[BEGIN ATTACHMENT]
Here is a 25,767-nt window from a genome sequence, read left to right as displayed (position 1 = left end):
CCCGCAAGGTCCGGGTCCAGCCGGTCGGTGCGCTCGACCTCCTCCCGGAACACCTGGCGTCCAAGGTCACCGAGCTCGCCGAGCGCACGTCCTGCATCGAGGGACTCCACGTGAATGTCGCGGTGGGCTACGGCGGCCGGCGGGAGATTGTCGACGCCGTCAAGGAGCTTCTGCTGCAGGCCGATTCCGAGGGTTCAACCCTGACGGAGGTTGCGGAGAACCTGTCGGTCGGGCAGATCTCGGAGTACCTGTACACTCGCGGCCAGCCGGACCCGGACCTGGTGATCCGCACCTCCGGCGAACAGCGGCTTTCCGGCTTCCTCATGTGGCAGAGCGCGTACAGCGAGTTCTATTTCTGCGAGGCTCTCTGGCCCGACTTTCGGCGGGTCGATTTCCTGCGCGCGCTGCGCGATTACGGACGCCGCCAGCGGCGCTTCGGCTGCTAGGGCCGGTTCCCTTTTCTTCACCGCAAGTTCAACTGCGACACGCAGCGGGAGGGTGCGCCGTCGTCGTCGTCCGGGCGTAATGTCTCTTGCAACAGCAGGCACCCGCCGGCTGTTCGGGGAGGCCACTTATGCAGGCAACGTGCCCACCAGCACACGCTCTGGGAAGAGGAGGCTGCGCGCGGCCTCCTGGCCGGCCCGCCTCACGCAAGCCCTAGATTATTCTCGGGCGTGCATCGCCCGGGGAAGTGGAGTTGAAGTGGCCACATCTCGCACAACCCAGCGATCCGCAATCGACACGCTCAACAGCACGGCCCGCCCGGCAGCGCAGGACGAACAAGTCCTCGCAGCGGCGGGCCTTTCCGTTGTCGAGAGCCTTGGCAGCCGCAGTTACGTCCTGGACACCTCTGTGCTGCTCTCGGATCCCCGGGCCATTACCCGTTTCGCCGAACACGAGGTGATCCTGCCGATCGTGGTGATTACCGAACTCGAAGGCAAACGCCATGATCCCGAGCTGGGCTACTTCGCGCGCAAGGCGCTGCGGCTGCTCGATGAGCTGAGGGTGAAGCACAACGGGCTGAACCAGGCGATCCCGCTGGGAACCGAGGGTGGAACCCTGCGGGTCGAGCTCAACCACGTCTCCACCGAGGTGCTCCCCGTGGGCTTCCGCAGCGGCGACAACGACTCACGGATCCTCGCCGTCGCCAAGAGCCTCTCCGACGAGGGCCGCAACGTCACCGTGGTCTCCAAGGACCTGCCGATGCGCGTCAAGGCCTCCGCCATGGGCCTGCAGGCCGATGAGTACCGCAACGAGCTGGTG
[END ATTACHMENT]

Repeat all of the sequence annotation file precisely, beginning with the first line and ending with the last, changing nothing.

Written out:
Here is a 25,767-nt window from a genome sequence, read left to right as displayed (position 1 = left end):
CCCGCAAGGTCCGGGTCCAGCCGGTCGGTGCGCTCGACCTCCTCCCGGAACACCTGGCGTCCAAGGTCACCGAGCTCGCCGAGCGCACGTCCTGCATCGAGGGACTCCACGTGAATGTCGCGGTGGGCTACGGCGGCCGGCGGGAGATTGTCGACGCCGTCAAGGAGCTTCTGCTGCAGGCCGATTCCGAGGGTTCAACCCTGACGGAGGTTGCGGAGAACCTGTCGGTCGGGCAGATCTCGGAGTACCTGTACACTCGCGGCCAGCCGGACCCGGACCTGGTGATCCGCACCTCCGGCGAACAGCGGCTTTCCGGCTTCCTCATGTGGCAGAGCGCGTACAGCGAGTTCTATTTCTGCGAGGCTCTCTGGCCCGACTTTCGGCGGGTCGATTTCCTGCGCGCGCTGCGCGATTACGGACGCCGCCAGCGGCGCTTCGGCTGCTAGGGCCGGTTCCCTTTTCTTCACCGCAAGTTCAACTGCGACACGCAGCGGGAGGGTGCGCCGTCGTCGTCGTCCGGGCGTAATGTCTCTTGCAACAGCAGGCACCCGCCGGCTGTTCGGGGAGGCCACTTATGCAGGCAACGTGCCCACCAGCACACGCTCTGGGAAGAGGAGGCTGCGCGCGGCCTCCTGGCCGGCCCGCCTCACGCAAGCCCTAGATTATTCTCGGGCGTGCATCGCCCGGGGAAGTGGAGTTGAAGTGGCCACATCTCGCACAACCCAGCGATCCGCAATCGACACGCTCAACAGCACGGCCCGCCCGGCAGCGCAGGACGAACAAGTCCTCGCAGCGGCGGGCCTTTCCGTTGTCGAGAGCCTTGGCAGCCGCAGTTACGTCCTGGACACCTCTGTGCTGCTCTCGGATCCCCGGGCCATTACCCGTTTCGCCGAACACGAGGTGATCCTGCCGATCGTGGTGATTACCGAACTCGAAGGCAAACGCCATGATCCCGAGCTGGGCTACTTCGCGCGCAAGGCGCTGCGGCTGCTCGATGAGCTGAGGGTGAAGCACAACGGGCTGAACCAGGCGATCCCGCTGGGAACCGAGGGTGGAACCCTGCGGGTCGAGCTCAACCACGTCTCCACCGAGGTGCTCCCCGTGGGCTTCCGCAGCGGCGACAACGACTCACGGATCCTCGCCGTCGCCAAGAGCCTCTCCGACGAGGGCCGCAACGTCACCGTGGTCTCCAAGGACCTGCCGATGCGCGTCAAGGCCTCCGCCATGGGCCTGCAGGCCGATGAGTACCGCAACGAGCTGGTG